JAL Highlights Air-Observation Jet with Special [CONTRAIL Project] Logo
TOKYO. JAPAN, July 24, 2012 -- Japan Airlines (JAL) has painted the logo of a unique environmental initiative called CONTRAIL Project, on one of the four 777-200ERs in its fleet installed with equipment for measuring atmospheric carbon dioxide (CO2) and other greenhouse gases (GHGs).
Since 1993, JAL has fitted this Automatic Air Sampling equipment (ASE) that was jointly-developed by its engineers, in its passenger aircraft to collect data for the better understanding of the latitudinal distribution of GHGs in the upper troposphere. In 2005, JAL, JAL Foundation, the National Institute for Environmental Studies, Japan's Meteorological Research Institute, and JAMCO Corporation together developed a new ASE and Continuous CO2 Measuring Equipment (CME) and established the CONTRAIL Project, which stands for Comprehensive Observation Network for Trace gases by an Airliner. http://www.cger.nies.go.jp/contrail/
CONTRAIL is the world's first project to gather CO2 data continuously using scheduled passenger flights. Up until October last year, JAL had operated about 6,000 flights to 55 airports worldwide, collecting over 11,500 sets of data for use in studies on this issue. The CONTRAIL data have been widely used in research activities such as global carbon cycle, atmospheric transport and satellite validations.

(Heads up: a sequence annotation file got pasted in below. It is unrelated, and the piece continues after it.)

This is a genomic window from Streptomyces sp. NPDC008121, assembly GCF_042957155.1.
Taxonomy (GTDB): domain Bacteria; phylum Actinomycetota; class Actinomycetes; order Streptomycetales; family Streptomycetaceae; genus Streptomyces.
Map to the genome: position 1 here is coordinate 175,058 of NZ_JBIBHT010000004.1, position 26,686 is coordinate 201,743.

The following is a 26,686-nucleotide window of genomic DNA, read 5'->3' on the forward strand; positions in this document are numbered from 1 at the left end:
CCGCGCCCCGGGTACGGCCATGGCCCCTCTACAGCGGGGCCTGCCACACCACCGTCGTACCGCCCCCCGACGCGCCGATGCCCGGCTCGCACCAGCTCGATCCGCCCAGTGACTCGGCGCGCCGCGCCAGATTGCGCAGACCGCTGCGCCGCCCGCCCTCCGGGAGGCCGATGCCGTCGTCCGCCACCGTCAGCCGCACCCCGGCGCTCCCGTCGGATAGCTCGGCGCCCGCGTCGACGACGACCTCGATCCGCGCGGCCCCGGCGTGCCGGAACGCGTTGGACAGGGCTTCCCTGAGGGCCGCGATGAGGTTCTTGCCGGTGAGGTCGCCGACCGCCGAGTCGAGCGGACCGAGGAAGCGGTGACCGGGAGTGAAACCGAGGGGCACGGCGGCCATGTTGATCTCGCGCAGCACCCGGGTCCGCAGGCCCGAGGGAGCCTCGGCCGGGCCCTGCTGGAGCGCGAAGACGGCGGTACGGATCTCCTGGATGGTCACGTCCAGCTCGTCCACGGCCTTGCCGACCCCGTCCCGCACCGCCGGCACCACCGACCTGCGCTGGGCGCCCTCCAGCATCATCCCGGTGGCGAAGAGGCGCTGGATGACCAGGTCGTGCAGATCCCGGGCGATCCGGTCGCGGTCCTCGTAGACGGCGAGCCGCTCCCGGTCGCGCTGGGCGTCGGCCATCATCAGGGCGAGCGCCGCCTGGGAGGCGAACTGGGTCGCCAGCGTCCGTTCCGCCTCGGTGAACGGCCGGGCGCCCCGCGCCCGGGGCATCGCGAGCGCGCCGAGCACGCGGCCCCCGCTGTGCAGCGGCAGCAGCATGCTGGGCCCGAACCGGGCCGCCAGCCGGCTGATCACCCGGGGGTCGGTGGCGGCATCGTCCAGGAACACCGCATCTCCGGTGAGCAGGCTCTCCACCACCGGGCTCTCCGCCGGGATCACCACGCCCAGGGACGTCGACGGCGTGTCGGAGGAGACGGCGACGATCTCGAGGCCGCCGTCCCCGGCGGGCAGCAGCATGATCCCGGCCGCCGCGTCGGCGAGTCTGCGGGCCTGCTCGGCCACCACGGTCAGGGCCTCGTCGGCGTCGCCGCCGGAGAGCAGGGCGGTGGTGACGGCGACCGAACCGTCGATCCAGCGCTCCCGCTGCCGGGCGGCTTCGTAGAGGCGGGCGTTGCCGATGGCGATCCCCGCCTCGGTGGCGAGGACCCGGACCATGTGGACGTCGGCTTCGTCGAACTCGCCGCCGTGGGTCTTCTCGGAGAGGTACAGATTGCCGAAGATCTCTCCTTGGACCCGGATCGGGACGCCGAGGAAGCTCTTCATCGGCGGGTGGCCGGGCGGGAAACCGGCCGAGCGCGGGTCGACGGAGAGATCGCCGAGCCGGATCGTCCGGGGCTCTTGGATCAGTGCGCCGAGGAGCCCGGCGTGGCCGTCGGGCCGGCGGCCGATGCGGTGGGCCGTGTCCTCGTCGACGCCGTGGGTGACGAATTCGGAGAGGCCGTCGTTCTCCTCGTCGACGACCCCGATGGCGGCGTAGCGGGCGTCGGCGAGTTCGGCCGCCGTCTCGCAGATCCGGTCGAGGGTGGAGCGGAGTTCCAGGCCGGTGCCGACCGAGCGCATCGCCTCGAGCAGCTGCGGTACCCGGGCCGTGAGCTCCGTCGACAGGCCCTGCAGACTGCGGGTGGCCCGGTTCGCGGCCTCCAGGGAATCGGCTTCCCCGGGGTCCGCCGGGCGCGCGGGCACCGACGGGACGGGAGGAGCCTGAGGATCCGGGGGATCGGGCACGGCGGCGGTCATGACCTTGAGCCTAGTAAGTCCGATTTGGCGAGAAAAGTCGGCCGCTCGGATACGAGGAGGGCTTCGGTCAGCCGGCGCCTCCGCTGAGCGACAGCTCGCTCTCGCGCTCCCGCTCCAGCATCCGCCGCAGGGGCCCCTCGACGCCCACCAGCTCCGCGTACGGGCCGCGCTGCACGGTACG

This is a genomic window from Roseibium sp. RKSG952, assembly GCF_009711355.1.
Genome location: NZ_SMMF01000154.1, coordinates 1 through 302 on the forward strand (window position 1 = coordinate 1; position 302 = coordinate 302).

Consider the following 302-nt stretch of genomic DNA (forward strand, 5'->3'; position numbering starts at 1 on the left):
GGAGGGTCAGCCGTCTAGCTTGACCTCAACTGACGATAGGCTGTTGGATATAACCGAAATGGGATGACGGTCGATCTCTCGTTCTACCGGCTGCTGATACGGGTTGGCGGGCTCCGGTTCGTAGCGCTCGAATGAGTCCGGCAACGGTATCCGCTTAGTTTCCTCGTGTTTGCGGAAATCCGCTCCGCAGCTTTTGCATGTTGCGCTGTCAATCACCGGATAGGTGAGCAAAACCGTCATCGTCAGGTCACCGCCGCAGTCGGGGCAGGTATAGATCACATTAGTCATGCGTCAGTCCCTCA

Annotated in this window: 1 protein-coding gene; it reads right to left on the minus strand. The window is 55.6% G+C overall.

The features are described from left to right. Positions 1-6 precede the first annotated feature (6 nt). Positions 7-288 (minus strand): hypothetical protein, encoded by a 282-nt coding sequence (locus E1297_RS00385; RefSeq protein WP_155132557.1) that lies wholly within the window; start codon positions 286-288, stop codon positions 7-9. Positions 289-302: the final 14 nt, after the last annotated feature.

By labeling one of the CME-equipped aircraft with the [CONTRAIL Project] logo, and using it on international routes originating from Tokyo (Haneda) to destinations such as Paris, San Francisco and Hong Kong, the organizations aim to raise the worldwide awareness of the purpose of this project.
The CONTRAIL Project is funded by the Ministry of the Environment (MOE) Government of Japan, which had certified JAL as an Eco-First company, JAL will continue to work closely as a team with the other four organizations to contribute to the conservation of the global environment through the observation of atmospheric GHGs.
Tagged with contrailproject, ghg, co2